• Nikki Romero (2008) “Rest Stop,” holochrome silver gelatin
  • Kristina Lyle (2003) “Movement,” paper
  • Nancy Diamond (1997) “Starla and Darla,” clay
  • August Hampton (2000) “Green Gesture,” painting
  • Lindsey Davis Ward (2009) untitled oil on board

Not to be missed!

The next show at APSU Department of Art is the APSU Faculty Biennial beginning October 14th and continuing through October 30th. Sponsored by The Center of Excellence for the Creative Arts and the Department of Art, gallery hours are Monday through Friday, 9:00am until 4:00pm On Saturday and Sunday, the gallery is open from 1:00pm to 4:00pm.


About Sue Freeman Culverhouse

    Sue Freeman Culverhouse

    Author of Tennessee Literary Luminaries: From Cormac McCarthy to Robert Penn Warren (The History Press, 2013) Sue Freeman Culverhouse has been a freelance writer for the past 36 years. Beginning in 1976, she published magazines articles in Americana, Historic Preservation, American Horticulturist, Flower and Garden, The Albemarle Magazine, and many others. Sue is the winner of two Virginia Press Awards in writing.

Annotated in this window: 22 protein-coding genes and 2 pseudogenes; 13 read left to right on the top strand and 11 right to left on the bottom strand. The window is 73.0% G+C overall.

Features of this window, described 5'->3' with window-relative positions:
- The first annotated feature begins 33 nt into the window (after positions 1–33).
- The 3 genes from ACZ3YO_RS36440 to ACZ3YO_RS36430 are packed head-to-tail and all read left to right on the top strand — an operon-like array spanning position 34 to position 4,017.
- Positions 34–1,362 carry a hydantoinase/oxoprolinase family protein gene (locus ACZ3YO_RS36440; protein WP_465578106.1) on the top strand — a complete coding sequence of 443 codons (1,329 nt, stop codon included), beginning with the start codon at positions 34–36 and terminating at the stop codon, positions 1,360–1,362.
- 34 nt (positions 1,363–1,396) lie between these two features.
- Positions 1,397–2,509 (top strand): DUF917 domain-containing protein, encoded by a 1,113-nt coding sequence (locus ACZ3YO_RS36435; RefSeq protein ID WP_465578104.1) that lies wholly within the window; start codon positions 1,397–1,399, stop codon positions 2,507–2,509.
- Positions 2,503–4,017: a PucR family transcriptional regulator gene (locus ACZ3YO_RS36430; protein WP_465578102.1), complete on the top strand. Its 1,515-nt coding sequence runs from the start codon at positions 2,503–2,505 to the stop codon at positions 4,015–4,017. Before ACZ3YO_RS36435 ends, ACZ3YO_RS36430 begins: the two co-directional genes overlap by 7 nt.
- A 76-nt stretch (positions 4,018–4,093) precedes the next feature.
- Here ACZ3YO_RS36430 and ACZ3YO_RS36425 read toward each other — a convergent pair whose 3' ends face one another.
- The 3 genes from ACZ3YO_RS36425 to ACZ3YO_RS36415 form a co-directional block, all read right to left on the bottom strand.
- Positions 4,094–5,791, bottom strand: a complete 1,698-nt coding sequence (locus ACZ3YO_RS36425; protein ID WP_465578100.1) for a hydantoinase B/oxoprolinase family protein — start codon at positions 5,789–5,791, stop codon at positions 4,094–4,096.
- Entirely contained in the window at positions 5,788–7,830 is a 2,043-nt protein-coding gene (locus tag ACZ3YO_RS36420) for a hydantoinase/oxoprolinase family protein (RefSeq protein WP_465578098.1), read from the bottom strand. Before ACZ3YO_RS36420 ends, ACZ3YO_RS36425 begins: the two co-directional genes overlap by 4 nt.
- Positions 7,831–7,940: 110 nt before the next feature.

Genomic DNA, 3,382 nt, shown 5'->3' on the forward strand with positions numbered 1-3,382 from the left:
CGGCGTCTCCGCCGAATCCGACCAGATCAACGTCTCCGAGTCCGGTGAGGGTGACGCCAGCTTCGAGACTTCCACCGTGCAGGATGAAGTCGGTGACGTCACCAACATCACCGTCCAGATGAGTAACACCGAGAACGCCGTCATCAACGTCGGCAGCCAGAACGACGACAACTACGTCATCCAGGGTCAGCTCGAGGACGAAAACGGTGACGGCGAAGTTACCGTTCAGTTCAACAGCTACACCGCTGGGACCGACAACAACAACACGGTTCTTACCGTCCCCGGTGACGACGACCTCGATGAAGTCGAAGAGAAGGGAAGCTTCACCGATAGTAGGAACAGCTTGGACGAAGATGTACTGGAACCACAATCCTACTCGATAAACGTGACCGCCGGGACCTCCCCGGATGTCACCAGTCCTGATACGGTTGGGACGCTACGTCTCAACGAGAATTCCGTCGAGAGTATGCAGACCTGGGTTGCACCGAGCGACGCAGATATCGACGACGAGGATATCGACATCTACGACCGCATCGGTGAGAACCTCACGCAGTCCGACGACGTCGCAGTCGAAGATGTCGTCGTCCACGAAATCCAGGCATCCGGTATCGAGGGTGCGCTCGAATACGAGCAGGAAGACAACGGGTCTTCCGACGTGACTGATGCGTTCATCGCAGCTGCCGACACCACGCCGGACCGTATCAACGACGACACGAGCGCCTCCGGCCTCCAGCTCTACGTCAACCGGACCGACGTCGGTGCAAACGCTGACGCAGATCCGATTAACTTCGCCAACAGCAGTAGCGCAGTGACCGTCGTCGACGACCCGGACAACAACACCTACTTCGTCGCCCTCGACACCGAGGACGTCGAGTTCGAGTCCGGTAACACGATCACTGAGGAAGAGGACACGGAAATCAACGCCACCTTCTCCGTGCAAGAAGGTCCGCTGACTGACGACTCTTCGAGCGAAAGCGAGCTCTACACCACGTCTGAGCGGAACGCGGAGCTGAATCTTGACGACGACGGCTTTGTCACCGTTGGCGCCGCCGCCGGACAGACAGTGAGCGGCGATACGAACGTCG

She moved to Springfield, Tennessee in 2003 with her sculptor husband, Bill a retired attorney. Sue has one daughter,  Susan Leigh Miller who teaches poetry and creative writing at Rutgers University.

    Sue teaches music and writing at Watauga Elementary School in Ridgetop, Tennessee to approximately 500 students in kindergarten through fifth grade. She also publishes a literary magazine each year; all work in the magazine is written and illustrated by the students.

    Sue writes “Uncommon Sense,” a column in the Robertson County Times, which also appears on Clarksville Online. She is the author of “Seven keys to a sucessful life”, which is  available on amazon.com and pubishamerica.com; this is a self-help book for all ages.

    Web Site: http://culverhouseart.com/
    Email: cuverhouse@comcast.net